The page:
11 candidates face off at CNN Philippines Senatorial Debate

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Metro Manila (CNN Philippines, April 27) — Eleven senatorial candidates go head-to-head in the culmination of the CNN Philippines senatorial fora.

The candidates face off with other Senate aspirants on their stand on key issues, as the 2019 midterm elections draws near.

Gary Alejano

MAGDALO Representative Gary Alejano took part in the first CNN Philippines Senatorial Forum in December 2018. A member of the opposition slate Otso Diretso, Alejano is also a staunch critic of the Duterte administration.

He is vocal about asserting the Philippines’ claims in the West Philippine Sea. In December, he filed a bill seeking to declare July 12 as the “West Philippine Sea Victory Day” to recognize the ruling of the Permanent Court of Arbitration in The Hague, which recognises the Philippines’ sovereign rights in some of the features in the contested waterway and invalidates China’s nine-dash line claim on practically the entire sea.

Alejano was a Marine captain when he joined other junior officers in leading the infamous Oakwood mutiny in 2003.

The former mutineer wants to create a Department of Maritime and Oceanic Affairs to utilize the archipelago’s resources in hopes of addressing sea concerns.

He is against same-sex unions.

Raffy Alunan

Rafael Alunan is one of the guest candidates in President Rodrigo Duterte’s slate. A former Interior Secretary, Alunan is vying again for a Senate seat under the President’s ticket after he failed to win in the 2016 polls.

The former Interior Chief is in favour of capital punishment for the destruction of forests and watersheds, as well as irresponsible mining — adding to the list of crimes such as murder, illegal drug use, terrorism, human trafficking, plunder and corruption.

Should he bag a Senate seat this time, Alunan vowed to file a bill to reform the criminal justice system, as well as push for educational reform.

Alunan is in favour of legalising medical marijuana. He is also in favour of placing Mindanao under martial law, citing the Mindanaoan’s positive reception to stronger military presence in the island.

Glenn Chong

Former Biliran Representative Glenn Chong, in his bid for a Senate seat, calls for electoral reforms. He has criticised the automated elections system, and wants a hybrid between a manual polling system and an automated one in order to avoid possible cheating in poll results.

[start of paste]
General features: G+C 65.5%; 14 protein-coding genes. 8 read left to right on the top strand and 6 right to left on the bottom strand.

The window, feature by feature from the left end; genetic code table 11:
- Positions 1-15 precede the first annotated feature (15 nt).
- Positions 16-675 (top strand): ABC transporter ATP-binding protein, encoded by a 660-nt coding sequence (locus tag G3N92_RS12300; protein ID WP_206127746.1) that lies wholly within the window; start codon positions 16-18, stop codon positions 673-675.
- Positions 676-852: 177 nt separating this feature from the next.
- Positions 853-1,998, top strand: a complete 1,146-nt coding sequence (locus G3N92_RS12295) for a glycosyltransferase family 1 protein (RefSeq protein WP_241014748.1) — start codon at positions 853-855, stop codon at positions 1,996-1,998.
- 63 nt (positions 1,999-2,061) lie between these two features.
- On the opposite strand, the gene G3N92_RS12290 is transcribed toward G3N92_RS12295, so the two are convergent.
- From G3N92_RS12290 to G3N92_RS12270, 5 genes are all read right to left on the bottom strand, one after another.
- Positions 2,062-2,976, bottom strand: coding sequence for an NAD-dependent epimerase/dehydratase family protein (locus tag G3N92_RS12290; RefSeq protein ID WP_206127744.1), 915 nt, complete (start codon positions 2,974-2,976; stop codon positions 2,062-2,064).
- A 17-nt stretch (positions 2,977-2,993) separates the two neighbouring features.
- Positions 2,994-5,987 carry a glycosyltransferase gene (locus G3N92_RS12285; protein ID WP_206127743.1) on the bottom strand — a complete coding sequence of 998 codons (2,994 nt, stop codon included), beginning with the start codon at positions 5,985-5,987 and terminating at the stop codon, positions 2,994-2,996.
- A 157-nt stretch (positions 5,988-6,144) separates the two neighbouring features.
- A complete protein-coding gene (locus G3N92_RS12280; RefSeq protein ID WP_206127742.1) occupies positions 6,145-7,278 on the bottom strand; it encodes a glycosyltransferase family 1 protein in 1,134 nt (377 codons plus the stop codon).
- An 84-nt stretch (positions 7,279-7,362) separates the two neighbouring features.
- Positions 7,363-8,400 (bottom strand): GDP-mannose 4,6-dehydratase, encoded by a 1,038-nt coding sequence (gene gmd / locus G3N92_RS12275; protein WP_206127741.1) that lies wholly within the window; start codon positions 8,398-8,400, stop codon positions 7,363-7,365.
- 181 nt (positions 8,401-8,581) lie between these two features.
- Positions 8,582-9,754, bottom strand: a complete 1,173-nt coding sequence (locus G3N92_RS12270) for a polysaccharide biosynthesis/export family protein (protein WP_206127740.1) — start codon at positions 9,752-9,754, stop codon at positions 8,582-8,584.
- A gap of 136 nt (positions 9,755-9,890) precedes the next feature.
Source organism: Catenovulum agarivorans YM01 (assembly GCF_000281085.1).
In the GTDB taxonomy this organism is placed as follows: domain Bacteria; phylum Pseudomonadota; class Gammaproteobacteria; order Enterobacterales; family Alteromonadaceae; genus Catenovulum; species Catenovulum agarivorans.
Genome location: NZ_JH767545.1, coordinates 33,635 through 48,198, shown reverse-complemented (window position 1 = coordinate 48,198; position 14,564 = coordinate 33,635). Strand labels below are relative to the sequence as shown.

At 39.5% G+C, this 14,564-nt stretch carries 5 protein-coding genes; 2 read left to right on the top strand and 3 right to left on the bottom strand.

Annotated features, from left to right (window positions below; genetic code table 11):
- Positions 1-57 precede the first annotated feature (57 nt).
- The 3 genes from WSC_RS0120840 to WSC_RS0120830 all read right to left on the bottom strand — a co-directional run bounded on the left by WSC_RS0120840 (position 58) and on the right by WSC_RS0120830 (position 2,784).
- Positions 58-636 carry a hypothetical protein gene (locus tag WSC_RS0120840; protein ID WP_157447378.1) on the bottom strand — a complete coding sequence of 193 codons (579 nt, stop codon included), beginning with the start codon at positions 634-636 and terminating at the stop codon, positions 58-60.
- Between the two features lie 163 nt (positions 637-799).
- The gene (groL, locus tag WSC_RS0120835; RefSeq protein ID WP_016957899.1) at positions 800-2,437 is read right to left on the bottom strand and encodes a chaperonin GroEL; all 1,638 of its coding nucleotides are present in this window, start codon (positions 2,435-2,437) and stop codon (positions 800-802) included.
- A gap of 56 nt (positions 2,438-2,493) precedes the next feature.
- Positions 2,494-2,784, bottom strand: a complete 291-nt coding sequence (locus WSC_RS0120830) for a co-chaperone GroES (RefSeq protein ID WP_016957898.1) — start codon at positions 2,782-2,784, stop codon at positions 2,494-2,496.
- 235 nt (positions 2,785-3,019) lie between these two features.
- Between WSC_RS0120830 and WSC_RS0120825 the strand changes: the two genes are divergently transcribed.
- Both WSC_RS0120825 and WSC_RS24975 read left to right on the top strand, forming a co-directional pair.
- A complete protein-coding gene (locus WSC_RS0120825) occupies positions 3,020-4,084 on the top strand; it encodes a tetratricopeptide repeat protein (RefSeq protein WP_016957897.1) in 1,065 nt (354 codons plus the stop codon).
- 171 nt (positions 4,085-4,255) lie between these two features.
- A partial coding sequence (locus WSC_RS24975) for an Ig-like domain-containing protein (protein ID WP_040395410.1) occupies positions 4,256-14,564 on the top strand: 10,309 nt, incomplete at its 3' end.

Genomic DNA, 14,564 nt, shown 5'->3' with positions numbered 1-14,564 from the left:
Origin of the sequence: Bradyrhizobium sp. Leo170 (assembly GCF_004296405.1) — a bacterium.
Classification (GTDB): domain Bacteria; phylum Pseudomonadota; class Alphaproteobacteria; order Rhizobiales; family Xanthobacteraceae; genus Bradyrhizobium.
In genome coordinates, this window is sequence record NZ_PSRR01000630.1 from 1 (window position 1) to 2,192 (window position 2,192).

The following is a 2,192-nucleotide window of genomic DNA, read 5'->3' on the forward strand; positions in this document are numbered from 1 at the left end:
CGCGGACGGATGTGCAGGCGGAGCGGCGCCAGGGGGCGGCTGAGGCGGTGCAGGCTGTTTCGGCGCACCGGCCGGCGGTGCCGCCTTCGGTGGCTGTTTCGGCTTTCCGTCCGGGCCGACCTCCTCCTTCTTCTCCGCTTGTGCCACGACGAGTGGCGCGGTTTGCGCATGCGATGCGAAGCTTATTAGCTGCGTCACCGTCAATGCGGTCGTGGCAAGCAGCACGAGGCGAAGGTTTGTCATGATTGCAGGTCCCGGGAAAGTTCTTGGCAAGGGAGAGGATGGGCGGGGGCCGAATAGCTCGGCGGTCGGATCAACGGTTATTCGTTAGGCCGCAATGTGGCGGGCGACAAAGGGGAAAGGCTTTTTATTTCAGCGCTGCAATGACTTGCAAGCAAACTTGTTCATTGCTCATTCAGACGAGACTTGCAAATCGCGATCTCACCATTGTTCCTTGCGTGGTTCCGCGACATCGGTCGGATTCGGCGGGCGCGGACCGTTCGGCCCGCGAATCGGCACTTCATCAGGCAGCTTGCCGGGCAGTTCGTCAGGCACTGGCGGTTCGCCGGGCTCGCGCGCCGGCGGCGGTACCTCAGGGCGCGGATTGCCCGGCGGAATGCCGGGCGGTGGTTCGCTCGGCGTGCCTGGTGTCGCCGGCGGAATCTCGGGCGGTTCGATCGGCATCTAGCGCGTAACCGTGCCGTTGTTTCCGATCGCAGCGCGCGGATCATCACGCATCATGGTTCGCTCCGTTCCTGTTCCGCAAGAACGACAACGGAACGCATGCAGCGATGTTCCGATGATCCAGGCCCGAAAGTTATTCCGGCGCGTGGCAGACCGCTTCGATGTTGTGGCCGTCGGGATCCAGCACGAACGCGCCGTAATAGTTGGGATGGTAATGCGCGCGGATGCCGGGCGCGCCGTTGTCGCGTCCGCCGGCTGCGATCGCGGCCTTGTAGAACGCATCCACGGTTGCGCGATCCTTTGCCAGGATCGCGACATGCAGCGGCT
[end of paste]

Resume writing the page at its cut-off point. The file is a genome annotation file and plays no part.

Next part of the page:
Chong, during the CNN Philippines March 27 forum, voiced support for the Philippines' withdrawal from the International Criminal Court. He argued the country should operate without submitting to foreign powers, adding that the Philippines has sufficient judicial and democratic systems in place.

The Senate aspirant is in favour of death penalty for heinous crimes and a transition to a federal form of government.

Chong also believes government must take a look at the country’s power requirements to curb blackouts in the Philippines.

Neri Colmenares

Makabayan senatorial candidate Neri Colmenares made headlines recently after he exposes the so-called “one-sided” loan agreements between the Philippines and China on the Chico River Pump Irrigation project. The project, which is expected to supply water to more than 4,000 families and 21 barangays, was criticised for having high interest rates and an express waiver of sovereign immunity of patrimonial assets in favour of China.

Colmenares, a former House Representative of Bayan Muna Party-list, calls for a national minimum wage. He also eyes an efficient mass transport system to solve the Philippines’ traffic woes, adding that the country’s airports must also be decongested.

During the second senatorial forum in January, the former solon said yes when asked if Philippine media is under threat.

Colmenares said more activists like him are needed in the Senate to press national issues further.

Ronald dela Rosa

Former Bureau of Corrections chief Ronald dela Rosa garnered attention when he went on stage in the December forum. He was heckled by the University of the Philippines’ audience when he explained his push for the reimposition of the death penalty.

The former national police chief wants capital punishment for corrupt government officials. He also wants to reinstate the death penalty by executing convicted drug lords through a firing squad in Luneta.

Dela Rosa, a member of the President’s slate, has repeatedly defended the administration’s bloody drug war, as well as the declaration of martial law in Mindanao.

He believes no one wants to listen to how Senate bets address the Philippines’ social concerns during sorties. Opposition bets under the Otso Diretso slate had criticized the regional party, Hugpong Ng Pagbabago (HNP), to which Dela Rosa belongs, for resorting to singing and other entertainment performances during campaign rallies.